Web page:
Arkadiusz Weremczuk (known as Arkadius) is the first, and so far the only Polish designer, who managed to establish his fashion label abroad and bring it into vogue.
His career began in 1995 at the Faculty of Fashion Design at St Martin's College University of the Arts London and it took a spectacular nosedive 10 years later after Arkadius went bankrupt and had to close down his Polish boutique. In 2006, not only has he disappeared from the world of fashion, but also ‘for the world’ in general. Only a few knew his whereabouts. He revealed his place of residence (the Brazilian city of Salvador) only in January 2015 while announcing his come back to fashion with a new Prêt-à-Porter collection. However, there will be no cat walk shows, nor boutiques, the clothes will be on sale like works of art - in limited editions.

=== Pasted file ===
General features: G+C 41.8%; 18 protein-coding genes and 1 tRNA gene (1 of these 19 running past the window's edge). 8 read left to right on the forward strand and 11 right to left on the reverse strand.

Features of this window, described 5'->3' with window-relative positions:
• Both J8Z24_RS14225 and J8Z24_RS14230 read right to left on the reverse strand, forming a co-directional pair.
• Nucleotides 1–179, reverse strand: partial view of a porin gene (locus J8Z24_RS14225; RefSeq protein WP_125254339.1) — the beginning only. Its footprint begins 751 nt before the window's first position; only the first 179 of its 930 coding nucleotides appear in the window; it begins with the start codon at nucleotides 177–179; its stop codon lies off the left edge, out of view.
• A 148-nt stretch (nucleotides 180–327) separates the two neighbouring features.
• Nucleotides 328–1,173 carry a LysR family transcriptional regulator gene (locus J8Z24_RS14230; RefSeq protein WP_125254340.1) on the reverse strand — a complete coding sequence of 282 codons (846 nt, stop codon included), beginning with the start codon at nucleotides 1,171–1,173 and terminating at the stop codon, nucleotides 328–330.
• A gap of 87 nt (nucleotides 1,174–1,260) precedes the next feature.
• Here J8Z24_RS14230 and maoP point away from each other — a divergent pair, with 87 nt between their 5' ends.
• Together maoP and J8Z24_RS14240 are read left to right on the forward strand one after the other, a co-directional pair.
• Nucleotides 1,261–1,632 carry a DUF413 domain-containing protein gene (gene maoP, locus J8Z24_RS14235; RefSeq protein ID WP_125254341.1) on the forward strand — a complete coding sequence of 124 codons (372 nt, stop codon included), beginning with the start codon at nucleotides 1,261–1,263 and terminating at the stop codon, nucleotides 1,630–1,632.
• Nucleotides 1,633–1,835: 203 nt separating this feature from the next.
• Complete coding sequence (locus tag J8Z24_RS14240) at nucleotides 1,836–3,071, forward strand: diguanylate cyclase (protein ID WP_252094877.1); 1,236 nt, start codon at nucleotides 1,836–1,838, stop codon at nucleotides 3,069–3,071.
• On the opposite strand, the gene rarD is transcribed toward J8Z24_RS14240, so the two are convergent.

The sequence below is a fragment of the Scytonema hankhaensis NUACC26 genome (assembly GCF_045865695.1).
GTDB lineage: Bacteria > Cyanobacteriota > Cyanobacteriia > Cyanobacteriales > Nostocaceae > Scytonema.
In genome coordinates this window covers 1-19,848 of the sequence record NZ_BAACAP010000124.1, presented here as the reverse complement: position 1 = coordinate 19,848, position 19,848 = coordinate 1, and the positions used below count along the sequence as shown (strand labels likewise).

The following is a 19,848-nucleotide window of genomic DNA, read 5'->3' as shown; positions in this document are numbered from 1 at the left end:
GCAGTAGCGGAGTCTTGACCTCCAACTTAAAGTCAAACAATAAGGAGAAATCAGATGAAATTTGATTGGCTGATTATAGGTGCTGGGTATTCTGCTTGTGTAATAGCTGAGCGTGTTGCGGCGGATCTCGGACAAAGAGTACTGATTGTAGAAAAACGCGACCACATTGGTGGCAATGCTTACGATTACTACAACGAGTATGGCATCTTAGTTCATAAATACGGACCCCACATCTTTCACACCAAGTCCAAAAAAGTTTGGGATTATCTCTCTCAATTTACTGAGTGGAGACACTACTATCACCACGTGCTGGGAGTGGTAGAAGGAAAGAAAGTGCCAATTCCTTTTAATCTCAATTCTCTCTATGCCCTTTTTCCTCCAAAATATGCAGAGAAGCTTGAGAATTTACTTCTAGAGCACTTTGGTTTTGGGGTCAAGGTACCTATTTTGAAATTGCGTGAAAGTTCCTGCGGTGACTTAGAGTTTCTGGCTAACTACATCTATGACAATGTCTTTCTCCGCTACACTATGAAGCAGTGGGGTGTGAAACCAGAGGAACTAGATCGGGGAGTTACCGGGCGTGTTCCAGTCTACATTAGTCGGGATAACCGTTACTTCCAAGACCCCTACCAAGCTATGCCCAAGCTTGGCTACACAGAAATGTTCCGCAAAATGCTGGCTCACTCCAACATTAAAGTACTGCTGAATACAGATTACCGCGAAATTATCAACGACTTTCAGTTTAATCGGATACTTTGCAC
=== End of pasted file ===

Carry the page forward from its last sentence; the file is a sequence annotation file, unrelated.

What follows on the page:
Launching a career
In the 90s, Arkadius (born in Parczewo, Lublin Voivodeship) was proclaimed as the hope of the avant-garde fashion next to Alexander McQueen and Stella McCartney. Since childhood he dressed up bravely and managed to make solitary bus pilgrimages to Warsaw in order to hunt for bargains at the capital’s main Shopping Centre. He started to believe that he could be a designer after he had learned that the great Yves Saint Laurent also came from a small town. He decided to take first steps towards realizing the dream only in his twenties. He abandoned pedagogical studies in Kraków, earned some money during summer, and enrolled on an English course and then on a foundation course at the Central Saint Martins. For the first time, the College professors dealt with a student who came ‘from behind the Iron Curtain’.